The Bottle Was Dusty; But, the Liquor Was Clean.

November 30, 2005

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With this new Web/Dead debacle, I’m remembering this time I heard John Perry Barlow speak.


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We were both on this conference at Harvard, on digital media, about a year ago. I didn’t meet the guy, but I would’ve liked to. He once said, brilliantly, “The Web sees censorship as damage, and routes around it.”
At the end of his talk, he spoke about how people in the Dead camp were having misgivings about trying to sell recordings of shows on their website, when people could download them for free. It was startling to hear him speak so honestly about his mixed feelings.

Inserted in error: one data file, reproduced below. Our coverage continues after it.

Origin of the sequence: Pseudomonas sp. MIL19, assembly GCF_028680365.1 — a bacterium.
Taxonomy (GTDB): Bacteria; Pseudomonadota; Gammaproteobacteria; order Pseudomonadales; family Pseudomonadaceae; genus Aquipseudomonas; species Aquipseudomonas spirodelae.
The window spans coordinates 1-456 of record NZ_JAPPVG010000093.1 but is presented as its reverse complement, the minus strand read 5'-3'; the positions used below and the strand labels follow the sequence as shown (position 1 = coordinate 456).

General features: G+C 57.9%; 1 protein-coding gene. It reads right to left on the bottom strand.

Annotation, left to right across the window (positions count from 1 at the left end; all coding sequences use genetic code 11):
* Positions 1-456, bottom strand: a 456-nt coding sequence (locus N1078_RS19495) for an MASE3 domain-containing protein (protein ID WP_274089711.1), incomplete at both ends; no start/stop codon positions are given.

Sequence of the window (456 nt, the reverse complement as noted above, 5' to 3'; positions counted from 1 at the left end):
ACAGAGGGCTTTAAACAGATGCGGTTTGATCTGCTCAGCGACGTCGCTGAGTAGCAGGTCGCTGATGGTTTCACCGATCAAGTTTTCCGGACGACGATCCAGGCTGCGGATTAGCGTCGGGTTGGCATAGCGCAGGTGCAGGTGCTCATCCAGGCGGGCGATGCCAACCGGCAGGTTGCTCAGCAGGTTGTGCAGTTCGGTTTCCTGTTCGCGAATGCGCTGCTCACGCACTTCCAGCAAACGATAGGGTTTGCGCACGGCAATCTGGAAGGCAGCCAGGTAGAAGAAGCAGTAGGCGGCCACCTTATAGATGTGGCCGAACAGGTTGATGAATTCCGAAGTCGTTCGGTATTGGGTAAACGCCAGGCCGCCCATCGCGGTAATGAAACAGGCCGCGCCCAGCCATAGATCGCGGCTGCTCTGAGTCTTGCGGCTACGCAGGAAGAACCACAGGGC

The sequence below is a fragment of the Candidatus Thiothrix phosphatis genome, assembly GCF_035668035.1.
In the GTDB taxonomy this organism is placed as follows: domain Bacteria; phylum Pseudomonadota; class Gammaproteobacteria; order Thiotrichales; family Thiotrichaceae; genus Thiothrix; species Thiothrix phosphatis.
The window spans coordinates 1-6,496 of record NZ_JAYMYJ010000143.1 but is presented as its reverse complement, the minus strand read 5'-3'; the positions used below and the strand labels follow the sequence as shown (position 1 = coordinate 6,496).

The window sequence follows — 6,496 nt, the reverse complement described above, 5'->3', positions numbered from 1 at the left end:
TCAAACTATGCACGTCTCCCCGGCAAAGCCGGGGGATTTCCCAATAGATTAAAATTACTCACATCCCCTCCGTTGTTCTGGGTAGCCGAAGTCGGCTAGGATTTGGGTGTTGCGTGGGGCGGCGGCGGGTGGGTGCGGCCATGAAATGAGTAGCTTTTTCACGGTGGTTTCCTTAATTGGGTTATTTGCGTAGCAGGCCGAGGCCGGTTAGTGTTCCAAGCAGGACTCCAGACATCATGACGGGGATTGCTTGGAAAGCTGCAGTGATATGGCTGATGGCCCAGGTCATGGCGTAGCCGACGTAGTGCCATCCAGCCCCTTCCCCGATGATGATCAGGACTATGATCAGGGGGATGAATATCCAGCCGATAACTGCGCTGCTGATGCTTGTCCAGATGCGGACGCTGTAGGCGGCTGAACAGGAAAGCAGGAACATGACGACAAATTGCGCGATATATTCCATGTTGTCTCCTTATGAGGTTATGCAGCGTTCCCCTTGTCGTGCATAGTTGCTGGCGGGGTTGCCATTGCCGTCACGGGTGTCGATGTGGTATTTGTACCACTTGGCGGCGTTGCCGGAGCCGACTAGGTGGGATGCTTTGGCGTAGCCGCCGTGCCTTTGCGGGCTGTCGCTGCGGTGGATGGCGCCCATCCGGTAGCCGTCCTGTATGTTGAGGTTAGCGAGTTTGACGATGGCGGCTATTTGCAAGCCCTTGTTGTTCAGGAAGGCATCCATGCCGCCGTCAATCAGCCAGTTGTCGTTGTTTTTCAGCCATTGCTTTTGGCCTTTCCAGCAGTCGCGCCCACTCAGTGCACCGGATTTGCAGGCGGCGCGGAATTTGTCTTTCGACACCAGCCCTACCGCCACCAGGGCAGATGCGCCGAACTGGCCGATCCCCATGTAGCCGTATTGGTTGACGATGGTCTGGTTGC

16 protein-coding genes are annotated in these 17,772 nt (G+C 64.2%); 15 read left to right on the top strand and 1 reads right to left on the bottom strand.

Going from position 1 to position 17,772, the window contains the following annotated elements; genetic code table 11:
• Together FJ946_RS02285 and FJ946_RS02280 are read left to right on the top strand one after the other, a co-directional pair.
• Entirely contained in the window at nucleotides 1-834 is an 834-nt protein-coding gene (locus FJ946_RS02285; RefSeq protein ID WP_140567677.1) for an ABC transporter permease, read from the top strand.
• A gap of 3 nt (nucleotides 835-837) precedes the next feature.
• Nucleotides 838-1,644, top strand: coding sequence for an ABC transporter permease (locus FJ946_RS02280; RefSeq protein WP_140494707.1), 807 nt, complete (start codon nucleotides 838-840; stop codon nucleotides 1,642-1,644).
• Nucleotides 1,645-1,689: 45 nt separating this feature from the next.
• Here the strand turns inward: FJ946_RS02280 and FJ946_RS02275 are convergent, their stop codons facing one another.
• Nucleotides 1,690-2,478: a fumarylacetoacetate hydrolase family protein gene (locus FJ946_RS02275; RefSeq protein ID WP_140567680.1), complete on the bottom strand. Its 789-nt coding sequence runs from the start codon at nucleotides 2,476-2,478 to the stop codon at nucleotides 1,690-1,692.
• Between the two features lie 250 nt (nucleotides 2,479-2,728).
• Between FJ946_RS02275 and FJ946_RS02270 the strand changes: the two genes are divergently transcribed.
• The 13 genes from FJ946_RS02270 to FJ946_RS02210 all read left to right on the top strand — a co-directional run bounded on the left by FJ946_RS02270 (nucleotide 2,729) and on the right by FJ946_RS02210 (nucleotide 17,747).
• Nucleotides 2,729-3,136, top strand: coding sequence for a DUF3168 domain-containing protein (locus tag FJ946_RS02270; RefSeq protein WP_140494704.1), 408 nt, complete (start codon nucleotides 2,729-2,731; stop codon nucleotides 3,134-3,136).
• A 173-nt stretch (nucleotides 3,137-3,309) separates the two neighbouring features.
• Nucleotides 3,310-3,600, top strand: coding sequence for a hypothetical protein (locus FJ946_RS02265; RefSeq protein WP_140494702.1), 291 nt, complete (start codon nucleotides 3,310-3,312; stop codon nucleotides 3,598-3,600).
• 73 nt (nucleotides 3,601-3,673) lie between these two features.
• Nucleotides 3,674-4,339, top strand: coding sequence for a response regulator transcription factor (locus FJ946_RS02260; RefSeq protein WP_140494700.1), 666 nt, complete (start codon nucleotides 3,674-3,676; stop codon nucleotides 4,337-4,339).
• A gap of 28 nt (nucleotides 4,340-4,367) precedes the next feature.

Of course, this week, the Dead camp asked archive.org to stop letting people download their shows. (see this NYTimes piece, “Deadheads Outraged Over Web Crackdown”, for more)
The host of The Grateful Dead Hour is quoted as saying, “…the idea that they could stop people from trading these files is absurd. It’s no longer under anyone’s control. People have gigabytes of this stuff.”
Which is so true. I used to resent file-sharing, but then the resurrection of Skittish by Napster turned me around. (though what got onto Napster was experimental mixes with other instruments, which still kind of cheeses me) Maybe, though, I can afford to be cavalier; I’m still recording, while John Perry Barlow is not.